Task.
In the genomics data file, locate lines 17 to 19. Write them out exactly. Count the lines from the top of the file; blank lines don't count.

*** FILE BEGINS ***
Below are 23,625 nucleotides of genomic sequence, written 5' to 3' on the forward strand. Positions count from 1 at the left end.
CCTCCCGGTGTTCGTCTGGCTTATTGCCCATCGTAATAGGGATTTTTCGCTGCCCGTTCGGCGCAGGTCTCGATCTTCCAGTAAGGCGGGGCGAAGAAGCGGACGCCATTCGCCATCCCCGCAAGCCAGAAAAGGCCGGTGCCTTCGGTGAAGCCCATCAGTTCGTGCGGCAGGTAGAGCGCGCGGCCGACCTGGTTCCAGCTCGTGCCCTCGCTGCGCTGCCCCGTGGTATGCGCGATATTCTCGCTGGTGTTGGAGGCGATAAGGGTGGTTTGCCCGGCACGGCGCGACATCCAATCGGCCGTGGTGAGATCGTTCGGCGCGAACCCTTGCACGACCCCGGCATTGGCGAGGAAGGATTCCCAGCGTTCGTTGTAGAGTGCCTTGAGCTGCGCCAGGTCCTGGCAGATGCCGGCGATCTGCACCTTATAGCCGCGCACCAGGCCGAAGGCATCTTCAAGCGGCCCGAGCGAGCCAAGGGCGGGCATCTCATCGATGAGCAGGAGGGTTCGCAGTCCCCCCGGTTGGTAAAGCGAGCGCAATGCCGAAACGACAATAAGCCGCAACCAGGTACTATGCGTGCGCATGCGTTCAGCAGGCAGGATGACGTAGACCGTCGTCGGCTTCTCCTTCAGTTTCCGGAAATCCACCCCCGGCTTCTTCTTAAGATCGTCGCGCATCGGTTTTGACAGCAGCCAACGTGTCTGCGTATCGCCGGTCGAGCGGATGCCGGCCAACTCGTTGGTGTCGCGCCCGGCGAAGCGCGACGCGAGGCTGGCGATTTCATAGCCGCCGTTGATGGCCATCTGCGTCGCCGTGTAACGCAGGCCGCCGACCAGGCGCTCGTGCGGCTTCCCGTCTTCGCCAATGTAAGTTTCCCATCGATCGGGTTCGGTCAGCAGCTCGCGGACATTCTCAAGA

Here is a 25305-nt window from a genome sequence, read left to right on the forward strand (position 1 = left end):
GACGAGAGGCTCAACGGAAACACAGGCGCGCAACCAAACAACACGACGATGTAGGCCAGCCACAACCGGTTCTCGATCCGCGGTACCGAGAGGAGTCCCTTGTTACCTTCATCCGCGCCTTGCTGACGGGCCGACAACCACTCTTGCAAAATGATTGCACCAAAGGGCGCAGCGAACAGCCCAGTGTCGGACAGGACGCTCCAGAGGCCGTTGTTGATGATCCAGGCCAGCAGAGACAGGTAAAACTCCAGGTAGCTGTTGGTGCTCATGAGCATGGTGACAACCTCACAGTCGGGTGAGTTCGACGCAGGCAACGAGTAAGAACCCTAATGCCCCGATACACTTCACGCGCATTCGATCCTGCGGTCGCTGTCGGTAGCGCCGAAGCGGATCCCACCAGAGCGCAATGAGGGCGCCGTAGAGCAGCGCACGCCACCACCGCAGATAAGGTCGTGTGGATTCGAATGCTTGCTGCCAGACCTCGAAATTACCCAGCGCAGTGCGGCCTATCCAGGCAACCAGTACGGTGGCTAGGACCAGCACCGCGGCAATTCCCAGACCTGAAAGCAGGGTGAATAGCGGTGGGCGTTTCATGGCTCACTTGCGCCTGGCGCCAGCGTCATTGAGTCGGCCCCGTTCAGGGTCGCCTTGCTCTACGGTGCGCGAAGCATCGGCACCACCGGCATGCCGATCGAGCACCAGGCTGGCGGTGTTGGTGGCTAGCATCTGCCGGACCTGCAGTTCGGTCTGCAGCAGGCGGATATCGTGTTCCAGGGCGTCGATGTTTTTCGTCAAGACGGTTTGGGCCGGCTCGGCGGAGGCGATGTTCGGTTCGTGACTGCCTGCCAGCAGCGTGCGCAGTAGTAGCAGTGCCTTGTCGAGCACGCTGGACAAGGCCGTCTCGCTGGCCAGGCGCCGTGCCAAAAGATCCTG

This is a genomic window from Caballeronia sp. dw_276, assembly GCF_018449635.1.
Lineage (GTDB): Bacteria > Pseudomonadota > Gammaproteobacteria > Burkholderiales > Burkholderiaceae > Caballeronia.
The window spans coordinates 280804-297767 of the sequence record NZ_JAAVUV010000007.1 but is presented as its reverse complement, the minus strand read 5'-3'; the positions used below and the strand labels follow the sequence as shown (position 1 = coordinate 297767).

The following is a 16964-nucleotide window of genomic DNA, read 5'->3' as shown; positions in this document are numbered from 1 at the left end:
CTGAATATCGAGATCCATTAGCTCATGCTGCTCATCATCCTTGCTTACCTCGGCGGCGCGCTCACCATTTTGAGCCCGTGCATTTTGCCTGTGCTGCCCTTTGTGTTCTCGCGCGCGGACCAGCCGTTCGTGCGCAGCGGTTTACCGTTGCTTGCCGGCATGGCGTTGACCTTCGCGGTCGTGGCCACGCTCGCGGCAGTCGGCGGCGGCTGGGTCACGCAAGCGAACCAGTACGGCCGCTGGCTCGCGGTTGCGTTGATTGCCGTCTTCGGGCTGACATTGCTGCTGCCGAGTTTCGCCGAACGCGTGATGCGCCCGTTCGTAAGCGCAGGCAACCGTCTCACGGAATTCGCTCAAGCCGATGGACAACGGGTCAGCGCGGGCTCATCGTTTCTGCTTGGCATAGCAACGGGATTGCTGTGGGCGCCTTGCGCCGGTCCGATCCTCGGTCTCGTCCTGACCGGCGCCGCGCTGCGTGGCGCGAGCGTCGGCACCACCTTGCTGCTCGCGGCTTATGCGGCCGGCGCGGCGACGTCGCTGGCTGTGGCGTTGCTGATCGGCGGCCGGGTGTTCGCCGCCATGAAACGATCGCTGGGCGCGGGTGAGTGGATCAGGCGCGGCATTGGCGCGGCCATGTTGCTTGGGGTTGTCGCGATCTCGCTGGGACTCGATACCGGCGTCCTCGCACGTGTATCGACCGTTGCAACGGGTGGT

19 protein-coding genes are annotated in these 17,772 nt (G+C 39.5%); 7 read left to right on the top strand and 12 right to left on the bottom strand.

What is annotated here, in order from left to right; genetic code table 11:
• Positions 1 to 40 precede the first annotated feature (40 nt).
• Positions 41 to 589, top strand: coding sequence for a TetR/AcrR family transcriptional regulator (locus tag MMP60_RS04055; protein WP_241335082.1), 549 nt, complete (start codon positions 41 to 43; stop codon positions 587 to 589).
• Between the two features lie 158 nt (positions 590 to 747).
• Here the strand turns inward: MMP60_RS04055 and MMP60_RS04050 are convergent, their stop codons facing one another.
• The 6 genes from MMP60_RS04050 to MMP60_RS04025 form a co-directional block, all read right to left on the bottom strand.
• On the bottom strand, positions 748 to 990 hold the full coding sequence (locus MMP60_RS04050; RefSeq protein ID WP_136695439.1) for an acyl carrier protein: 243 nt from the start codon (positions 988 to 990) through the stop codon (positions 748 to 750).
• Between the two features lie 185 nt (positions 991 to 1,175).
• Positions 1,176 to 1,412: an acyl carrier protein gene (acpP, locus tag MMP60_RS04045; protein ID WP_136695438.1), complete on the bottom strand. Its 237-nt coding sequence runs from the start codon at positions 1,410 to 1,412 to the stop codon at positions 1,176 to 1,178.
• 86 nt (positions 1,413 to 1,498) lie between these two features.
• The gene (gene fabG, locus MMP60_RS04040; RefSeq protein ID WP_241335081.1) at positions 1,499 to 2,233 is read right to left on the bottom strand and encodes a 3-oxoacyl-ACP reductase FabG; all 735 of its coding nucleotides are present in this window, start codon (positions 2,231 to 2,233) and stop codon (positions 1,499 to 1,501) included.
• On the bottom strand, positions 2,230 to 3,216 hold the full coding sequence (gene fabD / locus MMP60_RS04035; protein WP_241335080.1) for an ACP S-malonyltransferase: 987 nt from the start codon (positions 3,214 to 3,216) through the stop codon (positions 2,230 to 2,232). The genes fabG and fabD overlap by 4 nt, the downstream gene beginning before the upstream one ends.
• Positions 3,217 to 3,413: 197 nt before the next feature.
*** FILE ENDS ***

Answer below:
• On the bottom strand, positions 748 to 990 hold the full coding sequence (locus MMP60_RS04050; RefSeq protein ID WP_136695439.1) for an acyl carrier protein: 243 nt from the start codon (positions 988 to 990) through the stop codon (positions 748 to 750).
• Between the two features lie 185 nt (positions 991 to 1,175).
• Positions 1,176 to 1,412: an acyl carrier protein gene (acpP, locus tag MMP60_RS04045; protein ID WP_136695438.1), complete on the bottom strand. Its 237-nt coding sequence runs from the start codon at positions 1,410 to 1,412 to the stop codon at positions 1,176 to 1,178.